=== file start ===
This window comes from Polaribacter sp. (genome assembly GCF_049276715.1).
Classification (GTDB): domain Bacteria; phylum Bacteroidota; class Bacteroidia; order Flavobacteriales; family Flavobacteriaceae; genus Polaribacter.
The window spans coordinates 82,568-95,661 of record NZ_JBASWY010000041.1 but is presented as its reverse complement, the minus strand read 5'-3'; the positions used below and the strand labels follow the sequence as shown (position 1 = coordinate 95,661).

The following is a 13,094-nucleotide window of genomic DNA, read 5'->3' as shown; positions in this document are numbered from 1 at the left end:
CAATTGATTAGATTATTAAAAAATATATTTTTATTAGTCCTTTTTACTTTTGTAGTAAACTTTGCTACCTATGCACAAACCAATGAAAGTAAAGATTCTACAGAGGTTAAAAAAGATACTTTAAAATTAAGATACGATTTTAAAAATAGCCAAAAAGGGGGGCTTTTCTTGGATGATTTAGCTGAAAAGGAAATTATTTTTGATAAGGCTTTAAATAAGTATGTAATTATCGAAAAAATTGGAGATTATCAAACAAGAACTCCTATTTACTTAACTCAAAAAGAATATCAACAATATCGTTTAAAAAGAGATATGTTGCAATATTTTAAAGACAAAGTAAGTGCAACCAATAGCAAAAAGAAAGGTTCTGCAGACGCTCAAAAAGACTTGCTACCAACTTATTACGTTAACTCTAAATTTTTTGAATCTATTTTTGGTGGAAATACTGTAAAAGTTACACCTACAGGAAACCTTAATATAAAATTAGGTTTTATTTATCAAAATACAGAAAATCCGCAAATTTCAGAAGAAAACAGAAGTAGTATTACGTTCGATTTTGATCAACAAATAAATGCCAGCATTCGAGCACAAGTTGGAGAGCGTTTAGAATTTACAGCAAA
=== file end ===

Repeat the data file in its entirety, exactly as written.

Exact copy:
This window comes from Polaribacter sp. (genome assembly GCF_049276715.1).
Classification (GTDB): domain Bacteria; phylum Bacteroidota; class Bacteroidia; order Flavobacteriales; family Flavobacteriaceae; genus Polaribacter.
The window spans coordinates 82,568-95,661 of record NZ_JBASWY010000041.1 but is presented as its reverse complement, the minus strand read 5'-3'; the positions used below and the strand labels follow the sequence as shown (position 1 = coordinate 95,661).

The following is a 13,094-nucleotide window of genomic DNA, read 5'->3' as shown; positions in this document are numbered from 1 at the left end:
CAATTGATTAGATTATTAAAAAATATATTTTTATTAGTCCTTTTTACTTTTGTAGTAAACTTTGCTACCTATGCACAAACCAATGAAAGTAAAGATTCTACAGAGGTTAAAAAAGATACTTTAAAATTAAGATACGATTTTAAAAATAGCCAAAAAGGGGGGCTTTTCTTGGATGATTTAGCTGAAAAGGAAATTATTTTTGATAAGGCTTTAAATAAGTATGTAATTATCGAAAAAATTGGAGATTATCAAACAAGAACTCCTATTTACTTAACTCAAAAAGAATATCAACAATATCGTTTAAAAAGAGATATGTTGCAATATTTTAAAGACAAAGTAAGTGCAACCAATAGCAAAAAGAAAGGTTCTGCAGACGCTCAAAAAGACTTGCTACCAACTTATTACGTTAACTCTAAATTTTTTGAATCTATTTTTGGTGGAAATACTGTAAAAGTTACACCTACAGGAAACCTTAATATAAAATTAGGTTTTATTTATCAAAATACAGAAAATCCGCAAATTTCAGAAGAAAACAGAAGTAGTATTACGTTCGATTTTGATCAACAAATAAATGCCAGCATTCGAGCACAAGTTGGAGAGCGTTTAGAATTTACAGCAAA